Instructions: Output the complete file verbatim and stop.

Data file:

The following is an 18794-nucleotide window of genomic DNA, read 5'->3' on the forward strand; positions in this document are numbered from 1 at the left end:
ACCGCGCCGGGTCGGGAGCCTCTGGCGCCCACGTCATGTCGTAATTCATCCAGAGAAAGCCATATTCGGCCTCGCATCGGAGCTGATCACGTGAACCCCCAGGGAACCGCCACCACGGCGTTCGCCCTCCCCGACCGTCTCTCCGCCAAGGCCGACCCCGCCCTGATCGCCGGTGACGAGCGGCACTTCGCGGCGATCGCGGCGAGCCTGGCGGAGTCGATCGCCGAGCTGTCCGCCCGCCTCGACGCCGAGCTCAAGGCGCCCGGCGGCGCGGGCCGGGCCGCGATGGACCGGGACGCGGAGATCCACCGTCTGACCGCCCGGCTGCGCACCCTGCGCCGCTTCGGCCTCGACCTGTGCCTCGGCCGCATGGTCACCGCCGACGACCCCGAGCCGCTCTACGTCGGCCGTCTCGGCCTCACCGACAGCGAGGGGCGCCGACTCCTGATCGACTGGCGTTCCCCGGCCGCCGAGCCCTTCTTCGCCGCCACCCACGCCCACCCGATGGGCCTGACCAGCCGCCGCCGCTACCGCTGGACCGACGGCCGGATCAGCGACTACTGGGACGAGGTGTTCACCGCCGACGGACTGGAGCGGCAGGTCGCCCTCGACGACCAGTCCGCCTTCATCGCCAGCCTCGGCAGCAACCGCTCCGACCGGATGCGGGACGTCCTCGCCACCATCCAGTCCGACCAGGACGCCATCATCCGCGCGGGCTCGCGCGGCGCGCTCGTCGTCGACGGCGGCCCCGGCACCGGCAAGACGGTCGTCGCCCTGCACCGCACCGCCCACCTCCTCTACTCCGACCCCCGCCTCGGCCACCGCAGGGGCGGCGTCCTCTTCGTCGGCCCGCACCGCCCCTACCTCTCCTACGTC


The following is an 18794-nucleotide window of genomic DNA, read 5'->3' on the forward strand; positions in this document are numbered from 1 at the left end:
ACCGCGCCGGGTCGGGAGCCTCTGGCGCCCACGTCATGTCGTAATTCATCCAGAGAAAGCCATATTCGGCCTCGCATCGGAGCTGATCACGTGAACCCCCAGGGAACCGCCACCACGGCGTTCGCCCTCCCCGACCGTCTCTCCGCCAAGGCCGACCCCGCCCTGATCGCCGGTGACGAGCGGCACTTCGCGGCGATCGCGGCGAGCCTGGCGGAGTCGATCGCCGAGCTGTCCGCCCGCCTCGACGCCGAGCTCAAGGCGCCCGGCGGCGCGGGCCGGGCCGCGATGGACCGGGACGCGGAGATCCACCGTCTGACCGCCCGGCTGCGCACCCTGCGCCGCTTCGGCCTCGACCTGTGCCTCGGCCGCATGGTCACCGCCGACGACCCCGAGCCGCTCTACGTCGGCCGTCTCGGCCTCACCGACAGCGAGGGGCGCCGACTCCTGATCGACTGGCGTTCCCCGGCCGCCGAGCCCTTCTTCGCCGCCACCCACGCCCACCCGATGGGCCTGACCAGCCGCCGCCGCTACCGCTGGACCGACGGCCGGATCAGCGACTACTGGGACGAGGTGTTCACCGCCGACGGACTGGAGCGGCAGGTCGCCCTCGACGACCAGTCCGCCTTCATCGCCAGCCTCGGCAGCAACCGCTCCGACCGGATGCGGGACGTCCTCGCCACCATCCAGTCCGACCAGGACGCCATCATCCGCGCGGGCTCGCGCGGCGCGCTCGTCGTCGACGGCGGCCCCGGCACCGGCAAGACGGTCGTCGCCCTGCACCGCACCGCCCACCTCCTCTACTCCGACCCCCGCCTCGGCCACCGCAGGGGCGGCGTCCTCTTCGTCGGCCCGCACCGCCCCTACCTCTCCTACGTC